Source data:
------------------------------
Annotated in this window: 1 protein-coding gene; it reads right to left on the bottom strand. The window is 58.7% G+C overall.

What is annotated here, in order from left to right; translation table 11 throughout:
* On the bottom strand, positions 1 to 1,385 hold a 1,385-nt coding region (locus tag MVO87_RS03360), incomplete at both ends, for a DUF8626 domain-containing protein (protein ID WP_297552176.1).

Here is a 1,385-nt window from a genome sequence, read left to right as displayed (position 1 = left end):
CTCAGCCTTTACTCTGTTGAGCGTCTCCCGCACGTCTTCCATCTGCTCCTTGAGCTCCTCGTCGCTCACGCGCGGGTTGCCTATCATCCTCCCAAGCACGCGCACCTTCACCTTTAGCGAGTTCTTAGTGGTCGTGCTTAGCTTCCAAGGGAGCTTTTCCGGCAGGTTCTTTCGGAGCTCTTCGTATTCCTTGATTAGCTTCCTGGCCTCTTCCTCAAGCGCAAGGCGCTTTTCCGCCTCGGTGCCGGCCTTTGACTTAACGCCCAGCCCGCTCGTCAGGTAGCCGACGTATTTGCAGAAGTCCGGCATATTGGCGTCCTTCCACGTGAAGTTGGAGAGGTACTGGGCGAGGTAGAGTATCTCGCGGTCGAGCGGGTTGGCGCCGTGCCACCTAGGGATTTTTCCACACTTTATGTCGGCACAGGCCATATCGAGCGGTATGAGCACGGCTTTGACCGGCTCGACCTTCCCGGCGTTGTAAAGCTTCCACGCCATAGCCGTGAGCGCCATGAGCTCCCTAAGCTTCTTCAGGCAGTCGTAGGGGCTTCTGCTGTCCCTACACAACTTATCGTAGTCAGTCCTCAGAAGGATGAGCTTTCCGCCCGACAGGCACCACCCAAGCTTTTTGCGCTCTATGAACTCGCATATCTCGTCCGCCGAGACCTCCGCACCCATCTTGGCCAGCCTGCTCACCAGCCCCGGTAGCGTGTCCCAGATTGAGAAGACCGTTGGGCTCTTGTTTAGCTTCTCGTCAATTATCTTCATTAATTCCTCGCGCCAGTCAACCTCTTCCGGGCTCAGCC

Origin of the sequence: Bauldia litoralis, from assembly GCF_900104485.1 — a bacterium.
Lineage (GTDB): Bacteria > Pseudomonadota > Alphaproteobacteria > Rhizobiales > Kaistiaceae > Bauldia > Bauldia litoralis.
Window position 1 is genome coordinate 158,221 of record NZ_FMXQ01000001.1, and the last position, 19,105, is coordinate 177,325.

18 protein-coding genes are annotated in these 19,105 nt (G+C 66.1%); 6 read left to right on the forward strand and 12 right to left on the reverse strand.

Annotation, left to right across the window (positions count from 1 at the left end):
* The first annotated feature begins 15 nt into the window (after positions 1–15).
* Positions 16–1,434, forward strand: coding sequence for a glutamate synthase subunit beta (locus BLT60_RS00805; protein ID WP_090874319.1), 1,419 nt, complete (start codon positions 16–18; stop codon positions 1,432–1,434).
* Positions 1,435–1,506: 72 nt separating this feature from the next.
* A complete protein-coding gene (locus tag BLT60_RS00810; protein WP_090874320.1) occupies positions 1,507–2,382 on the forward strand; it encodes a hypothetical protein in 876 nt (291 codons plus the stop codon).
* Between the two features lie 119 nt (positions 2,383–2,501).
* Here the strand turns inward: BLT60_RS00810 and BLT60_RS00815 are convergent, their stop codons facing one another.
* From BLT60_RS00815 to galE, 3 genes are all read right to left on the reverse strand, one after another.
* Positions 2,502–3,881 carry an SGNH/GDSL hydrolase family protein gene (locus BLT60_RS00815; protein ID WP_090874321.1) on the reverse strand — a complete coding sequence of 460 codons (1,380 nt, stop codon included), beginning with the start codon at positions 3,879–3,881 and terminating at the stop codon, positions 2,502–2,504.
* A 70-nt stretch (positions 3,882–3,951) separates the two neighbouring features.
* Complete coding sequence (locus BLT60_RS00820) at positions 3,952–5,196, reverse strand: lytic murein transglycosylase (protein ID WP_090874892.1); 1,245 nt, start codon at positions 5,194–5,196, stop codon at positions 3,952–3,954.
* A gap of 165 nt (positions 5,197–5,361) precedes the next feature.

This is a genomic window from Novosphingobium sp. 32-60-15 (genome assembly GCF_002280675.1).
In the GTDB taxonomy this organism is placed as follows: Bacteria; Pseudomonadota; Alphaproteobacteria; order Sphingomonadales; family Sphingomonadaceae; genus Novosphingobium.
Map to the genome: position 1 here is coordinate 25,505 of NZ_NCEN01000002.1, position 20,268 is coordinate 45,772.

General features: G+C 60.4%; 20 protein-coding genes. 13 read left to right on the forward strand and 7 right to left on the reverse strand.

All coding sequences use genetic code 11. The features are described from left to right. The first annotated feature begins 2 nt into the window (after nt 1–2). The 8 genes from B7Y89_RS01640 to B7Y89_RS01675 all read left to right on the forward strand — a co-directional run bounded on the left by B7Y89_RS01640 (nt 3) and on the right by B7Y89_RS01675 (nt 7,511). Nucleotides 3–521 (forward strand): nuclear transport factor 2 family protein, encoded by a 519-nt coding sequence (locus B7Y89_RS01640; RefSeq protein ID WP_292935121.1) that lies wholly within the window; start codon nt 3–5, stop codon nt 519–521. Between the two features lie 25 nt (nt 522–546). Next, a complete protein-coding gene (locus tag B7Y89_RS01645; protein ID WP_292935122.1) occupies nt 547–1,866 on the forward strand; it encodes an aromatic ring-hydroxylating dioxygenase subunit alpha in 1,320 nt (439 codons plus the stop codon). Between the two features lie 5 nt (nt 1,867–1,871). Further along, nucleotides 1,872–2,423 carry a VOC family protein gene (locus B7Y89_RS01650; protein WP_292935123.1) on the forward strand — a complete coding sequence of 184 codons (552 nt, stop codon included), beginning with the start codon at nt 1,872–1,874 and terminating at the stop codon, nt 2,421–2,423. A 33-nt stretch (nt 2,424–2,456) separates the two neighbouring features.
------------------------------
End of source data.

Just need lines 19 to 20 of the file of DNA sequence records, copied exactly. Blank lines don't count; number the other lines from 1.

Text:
* A 70-nt stretch (positions 3,882–3,951) separates the two neighbouring features.
* Complete coding sequence (locus BLT60_RS00820) at positions 3,952–5,196, reverse strand: lytic murein transglycosylase (protein ID WP_090874892.1); 1,245 nt, start codon at positions 5,194–5,196, stop codon at positions 3,952–3,954.